sasa at infomedia.ba
Wed Apr 30 13:25:11 MSD 2008
If using linux.
Put the following line (WITHOUT quotes)
"* hard nofile 8024"
in the /etc/security/limits.conf
and reboot the server. - (Of course you can do it without rebooting).
Or, put the following in nginx init file (like, /etc/init.d/nginx) before the daemon start line.. in start function.
ulimit -n 8024
and just restart the nginx server.
That will solve the problem. But beware. Your limit now is 8000 of open files on system.
Google it and tweak it if needed.
On Wed, 30 Apr 2008 11:08:52 +0400
Igor Sysoev <is at rambler-co.ru> wrote:
> On Tue, Apr 29, 2008 at 01:38:13PM -0700, Neil Sheth wrote:
> > We hit the front page of digg the other night, and our servers didn't
> > handle it well at all. Here's a little of what happened, and perhaps
> > someone has some suggestions on what to tweak!
> > Basic setup, nginx 0.5.35, serving up static image content, and then
> > passing php requests to 2 backend servers running apache, all running
> > red hat el4.
> > Looking at the nginx error log -
> > First, we saw a lot of entries like the following:
> > socket() failed (24: Too many open files) while connecting to upstream
> > accept() failed (24: Too many open files) while accepting new connection
> > open() "/var/www/html/images/imagefile.jpg" failed (24: Too many open files)
> > Running ulimit -n showed 1024, so set that to 32768 on all 3 servers.
> > Also raised limit in /etc/security/limits.conf.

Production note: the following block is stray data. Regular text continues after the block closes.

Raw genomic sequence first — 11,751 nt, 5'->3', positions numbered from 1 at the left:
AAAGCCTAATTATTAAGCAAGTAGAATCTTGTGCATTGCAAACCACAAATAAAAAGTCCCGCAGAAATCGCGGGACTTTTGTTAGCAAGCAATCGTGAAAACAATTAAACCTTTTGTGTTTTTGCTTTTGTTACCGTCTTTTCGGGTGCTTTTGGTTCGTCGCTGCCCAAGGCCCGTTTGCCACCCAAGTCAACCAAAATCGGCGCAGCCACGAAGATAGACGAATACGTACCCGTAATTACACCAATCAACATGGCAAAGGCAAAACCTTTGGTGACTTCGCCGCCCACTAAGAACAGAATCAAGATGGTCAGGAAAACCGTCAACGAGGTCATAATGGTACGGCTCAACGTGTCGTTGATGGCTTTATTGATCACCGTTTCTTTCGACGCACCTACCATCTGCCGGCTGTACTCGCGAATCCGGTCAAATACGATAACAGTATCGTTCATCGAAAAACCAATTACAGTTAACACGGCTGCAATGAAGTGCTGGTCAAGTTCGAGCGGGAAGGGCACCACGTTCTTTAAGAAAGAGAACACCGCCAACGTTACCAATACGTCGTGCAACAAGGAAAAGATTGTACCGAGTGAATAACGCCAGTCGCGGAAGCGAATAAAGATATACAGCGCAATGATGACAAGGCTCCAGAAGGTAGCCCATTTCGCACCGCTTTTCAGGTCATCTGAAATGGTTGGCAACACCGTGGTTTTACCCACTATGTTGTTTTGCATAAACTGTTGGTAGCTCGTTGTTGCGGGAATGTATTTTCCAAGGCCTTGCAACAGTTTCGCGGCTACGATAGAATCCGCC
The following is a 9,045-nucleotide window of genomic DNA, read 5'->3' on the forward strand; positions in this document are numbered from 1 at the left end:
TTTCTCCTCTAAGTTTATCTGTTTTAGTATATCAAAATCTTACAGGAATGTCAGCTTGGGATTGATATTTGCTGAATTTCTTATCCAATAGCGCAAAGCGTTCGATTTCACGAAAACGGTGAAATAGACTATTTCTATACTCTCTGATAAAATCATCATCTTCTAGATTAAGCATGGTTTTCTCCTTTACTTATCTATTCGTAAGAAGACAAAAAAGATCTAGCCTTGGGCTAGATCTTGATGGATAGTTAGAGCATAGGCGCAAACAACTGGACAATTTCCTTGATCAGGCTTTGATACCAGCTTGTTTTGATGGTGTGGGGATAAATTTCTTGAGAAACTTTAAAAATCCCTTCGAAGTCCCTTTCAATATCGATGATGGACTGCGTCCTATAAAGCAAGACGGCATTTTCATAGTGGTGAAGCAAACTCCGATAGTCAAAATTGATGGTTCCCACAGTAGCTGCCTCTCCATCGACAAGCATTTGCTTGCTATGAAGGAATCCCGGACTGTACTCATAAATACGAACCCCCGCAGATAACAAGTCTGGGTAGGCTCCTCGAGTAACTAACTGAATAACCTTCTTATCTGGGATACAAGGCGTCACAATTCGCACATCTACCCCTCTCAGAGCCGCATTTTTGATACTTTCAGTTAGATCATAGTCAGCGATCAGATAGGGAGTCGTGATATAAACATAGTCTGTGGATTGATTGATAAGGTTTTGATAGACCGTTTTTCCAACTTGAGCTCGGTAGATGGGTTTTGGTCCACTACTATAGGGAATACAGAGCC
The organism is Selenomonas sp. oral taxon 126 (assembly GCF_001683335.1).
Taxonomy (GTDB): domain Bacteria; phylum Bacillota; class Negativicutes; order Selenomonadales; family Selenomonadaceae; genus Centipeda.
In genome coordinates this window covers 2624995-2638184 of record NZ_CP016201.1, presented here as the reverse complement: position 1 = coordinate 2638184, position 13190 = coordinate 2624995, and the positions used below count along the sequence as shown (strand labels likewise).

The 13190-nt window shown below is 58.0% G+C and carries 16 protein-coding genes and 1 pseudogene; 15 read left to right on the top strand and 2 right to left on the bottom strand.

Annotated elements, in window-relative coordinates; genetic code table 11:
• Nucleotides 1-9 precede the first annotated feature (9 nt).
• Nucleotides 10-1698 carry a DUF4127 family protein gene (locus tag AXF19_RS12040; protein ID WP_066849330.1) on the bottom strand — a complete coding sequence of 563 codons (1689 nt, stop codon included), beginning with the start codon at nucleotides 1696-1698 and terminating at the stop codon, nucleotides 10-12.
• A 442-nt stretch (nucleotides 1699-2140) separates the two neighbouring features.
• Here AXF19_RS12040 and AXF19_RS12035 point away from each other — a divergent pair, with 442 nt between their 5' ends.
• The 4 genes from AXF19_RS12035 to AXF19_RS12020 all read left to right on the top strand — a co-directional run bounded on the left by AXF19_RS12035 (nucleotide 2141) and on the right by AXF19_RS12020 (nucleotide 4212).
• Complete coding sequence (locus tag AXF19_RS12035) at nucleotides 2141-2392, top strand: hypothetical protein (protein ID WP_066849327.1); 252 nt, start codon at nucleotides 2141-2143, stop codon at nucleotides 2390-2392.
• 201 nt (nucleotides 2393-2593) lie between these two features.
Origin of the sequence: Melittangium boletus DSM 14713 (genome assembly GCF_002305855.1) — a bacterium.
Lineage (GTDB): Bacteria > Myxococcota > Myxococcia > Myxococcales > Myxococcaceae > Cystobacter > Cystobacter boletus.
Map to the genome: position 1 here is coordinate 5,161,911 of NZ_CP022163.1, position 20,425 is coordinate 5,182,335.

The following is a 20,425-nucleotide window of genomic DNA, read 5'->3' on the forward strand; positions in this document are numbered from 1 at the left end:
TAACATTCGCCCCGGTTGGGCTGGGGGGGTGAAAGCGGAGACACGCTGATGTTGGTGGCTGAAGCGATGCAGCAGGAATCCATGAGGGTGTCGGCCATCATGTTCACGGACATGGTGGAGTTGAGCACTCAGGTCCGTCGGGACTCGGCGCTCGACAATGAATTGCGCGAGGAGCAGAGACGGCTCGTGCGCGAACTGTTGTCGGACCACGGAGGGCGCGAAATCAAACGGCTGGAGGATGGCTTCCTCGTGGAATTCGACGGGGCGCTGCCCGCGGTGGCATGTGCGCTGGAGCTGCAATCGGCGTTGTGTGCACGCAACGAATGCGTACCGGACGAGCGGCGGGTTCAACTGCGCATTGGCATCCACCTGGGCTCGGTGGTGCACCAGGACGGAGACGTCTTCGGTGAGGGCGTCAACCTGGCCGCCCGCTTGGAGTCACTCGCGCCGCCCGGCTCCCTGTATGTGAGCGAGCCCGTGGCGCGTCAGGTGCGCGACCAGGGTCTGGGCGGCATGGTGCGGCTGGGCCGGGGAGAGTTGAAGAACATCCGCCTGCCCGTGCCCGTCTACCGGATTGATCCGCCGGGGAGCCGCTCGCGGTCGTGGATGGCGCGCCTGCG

> You need to tune your OS: to increase number of files, sockets, etc.
> I can not say about Linux, but here is my tunning for FreeBSD/amd64, 4G
> for large number of sockets/etc:
> > Now, we started seeing the following:
> > upstream timed out (110: Connection timed out) while connecting to upstream
> > So, perhaps the 2 backend servers couldn't handle the load? We were
> > serving the page mostly out of memcache at this point. In any case,
> > couldn't figure out why that wasn't sufficient, so we replaced the
> > page with a static html one.
> Yes, it seems that your backend can not handle load.
> > This seemed to help, but we were now seeing a lot of these:
> > connect() failed (113: No route to host) while connecting to upstream
> > no live upstreams while connecting to upstream
> > This wasn't on every request, but a significant percentage. This, we
> > couldn't figure out. Why couldn't it connect to the backend servers?
> > We ended up rebooting both of the backend servers, and these errors
> > stopped.
> > Any thoughts / comments anyone has? Thanks!
> The "113: No route to host" is network error, it might be appeared while
> backend rebooting.
> Igor Sysoev
Sasa Ugrenovic <sasa at infomedia.ba>
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